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This, but forget the "free", find the cash to buy him ASAP. He's a ready made Hendo replacement.

 

Conor Gallagher is brilliant. He’s a pressing machine as well as a really skilful, goalscoring midfielder. If Chelsea’s situation worsens and players start walking out for free, I’d be first in the queue to get that lad. I wouldn’t be arsed about any of their other players but Gallagher has “Klopp player” stamped right through him like a stick of rock.

 

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Great round up that but can’t believe you didn’t mention in the last second of the Leeds Norwich game Pukki hit a volley that looked a sure equaliser but hit the Leeds goalie right on the fod

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Disappointed that the roundup pic is not the star of the show, but some anonymous tit. However, it does highlight the fact that given something sharp was needed to cut the tie, this Einstein was attempting it by presumably getting his finger inside the tie, giving himself only a very small section to cut. With very little margin for error, a slip could've been very dangerous. While between the post and the back of his neck, there were several inches of cable tie to be cut with no risk of injury.

 

The view on Brentford beating Burnley was much the same as I felt. A necessary result to get Brentford some breathing space, which they followed up with another 3 points the game after. This leaves the dirty shootout a little more polarised  between Burnley, whose history of fighting dirty battles will hopefully stand to them, and the Bloos, who've become used to their 'entitled' status and their questionable ability or mentality for a fight for survival.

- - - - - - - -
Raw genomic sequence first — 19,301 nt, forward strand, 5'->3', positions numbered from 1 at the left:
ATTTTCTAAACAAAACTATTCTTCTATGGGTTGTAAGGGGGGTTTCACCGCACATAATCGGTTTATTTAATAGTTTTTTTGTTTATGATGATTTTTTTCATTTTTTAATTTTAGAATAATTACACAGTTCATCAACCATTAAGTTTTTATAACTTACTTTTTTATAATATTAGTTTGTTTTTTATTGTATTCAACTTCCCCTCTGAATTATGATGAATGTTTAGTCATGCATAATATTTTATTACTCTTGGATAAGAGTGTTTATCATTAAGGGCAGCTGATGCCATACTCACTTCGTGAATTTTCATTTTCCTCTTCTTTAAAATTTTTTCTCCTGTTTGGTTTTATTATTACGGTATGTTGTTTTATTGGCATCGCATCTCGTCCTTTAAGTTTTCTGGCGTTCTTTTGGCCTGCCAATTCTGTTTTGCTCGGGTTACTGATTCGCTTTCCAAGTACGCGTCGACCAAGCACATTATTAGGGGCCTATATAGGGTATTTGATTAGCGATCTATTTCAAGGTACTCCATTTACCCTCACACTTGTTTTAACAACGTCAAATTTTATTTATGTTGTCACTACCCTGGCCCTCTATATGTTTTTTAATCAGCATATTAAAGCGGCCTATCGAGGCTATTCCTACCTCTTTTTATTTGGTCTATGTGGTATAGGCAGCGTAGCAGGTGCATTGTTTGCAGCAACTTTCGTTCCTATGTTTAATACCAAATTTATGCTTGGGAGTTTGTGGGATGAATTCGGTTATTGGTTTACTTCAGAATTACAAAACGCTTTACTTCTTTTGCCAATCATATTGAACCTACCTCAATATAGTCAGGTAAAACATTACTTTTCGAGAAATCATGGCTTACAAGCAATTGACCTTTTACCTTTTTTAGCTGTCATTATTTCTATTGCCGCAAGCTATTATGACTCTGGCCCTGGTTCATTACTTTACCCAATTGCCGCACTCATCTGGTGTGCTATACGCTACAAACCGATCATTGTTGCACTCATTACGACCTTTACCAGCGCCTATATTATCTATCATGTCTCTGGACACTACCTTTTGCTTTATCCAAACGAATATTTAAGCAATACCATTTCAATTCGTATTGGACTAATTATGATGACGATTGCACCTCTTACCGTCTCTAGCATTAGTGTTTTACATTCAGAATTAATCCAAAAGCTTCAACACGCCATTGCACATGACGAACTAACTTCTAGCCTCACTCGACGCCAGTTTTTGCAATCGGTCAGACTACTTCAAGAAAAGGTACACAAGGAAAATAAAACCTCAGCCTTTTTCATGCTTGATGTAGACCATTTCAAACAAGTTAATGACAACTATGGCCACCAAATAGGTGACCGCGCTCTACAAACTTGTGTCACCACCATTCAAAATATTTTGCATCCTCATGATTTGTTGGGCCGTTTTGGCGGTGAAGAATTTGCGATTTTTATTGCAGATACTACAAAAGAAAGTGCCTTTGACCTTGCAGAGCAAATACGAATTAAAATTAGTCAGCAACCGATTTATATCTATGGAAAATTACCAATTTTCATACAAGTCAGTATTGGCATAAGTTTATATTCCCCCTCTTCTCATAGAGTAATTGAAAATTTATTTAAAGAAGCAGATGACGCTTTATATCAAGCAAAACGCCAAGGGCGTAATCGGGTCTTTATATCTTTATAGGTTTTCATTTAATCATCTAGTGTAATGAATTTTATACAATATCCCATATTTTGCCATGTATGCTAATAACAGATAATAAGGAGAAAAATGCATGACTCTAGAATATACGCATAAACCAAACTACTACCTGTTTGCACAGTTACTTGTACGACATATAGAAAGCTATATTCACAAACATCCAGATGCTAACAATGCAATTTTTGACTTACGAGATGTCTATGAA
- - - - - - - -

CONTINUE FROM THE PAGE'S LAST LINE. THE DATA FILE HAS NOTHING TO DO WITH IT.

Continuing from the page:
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Great read Dave, worth waiting for, bit insulting that you can't be arsed to rell Dalot and Telles apart 

Funny as fuck though

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Good to see you back.

The image of the steward, with his teeth sticking out, giving it the beans with those bolt cutters and getting absolutely fucking nowhere 

I really thought that was a photoshopped gif someone had put together.

Just viewed it on youtube, came with the comment...

As he was carried away, fans threw objects at him and one fan who got on the pitch was stopped from assaulting him.

No surprise there, the stewards are just fans with high vis.

 

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3 hours ago, DalyanPete said:

Good to see you back.

The image of the steward, with his teeth sticking out, giving it the beans with those bolt cutters and getting absolutely fucking nowhere 

I really thought that was a photoshopped gif someone had put together.

Just viewed it on youtube, came with the comment...

As he was carried away, fans threw objects at him and one fan who got on the pitch was stopped from assaulting him.

No surprise there, the stewards are just fans with high vis.

 

 

Shit yeah, I forgot to mention the fan who ran on trying to get at him. I got too distracted by the fan with the knife.

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13 minutes ago, index1000 said:

What do you need a pair of bolt cutters that size for anyway. 

What have they go stored that needs a lock the size of a fucking dinner plate.

The padlock on the clock safe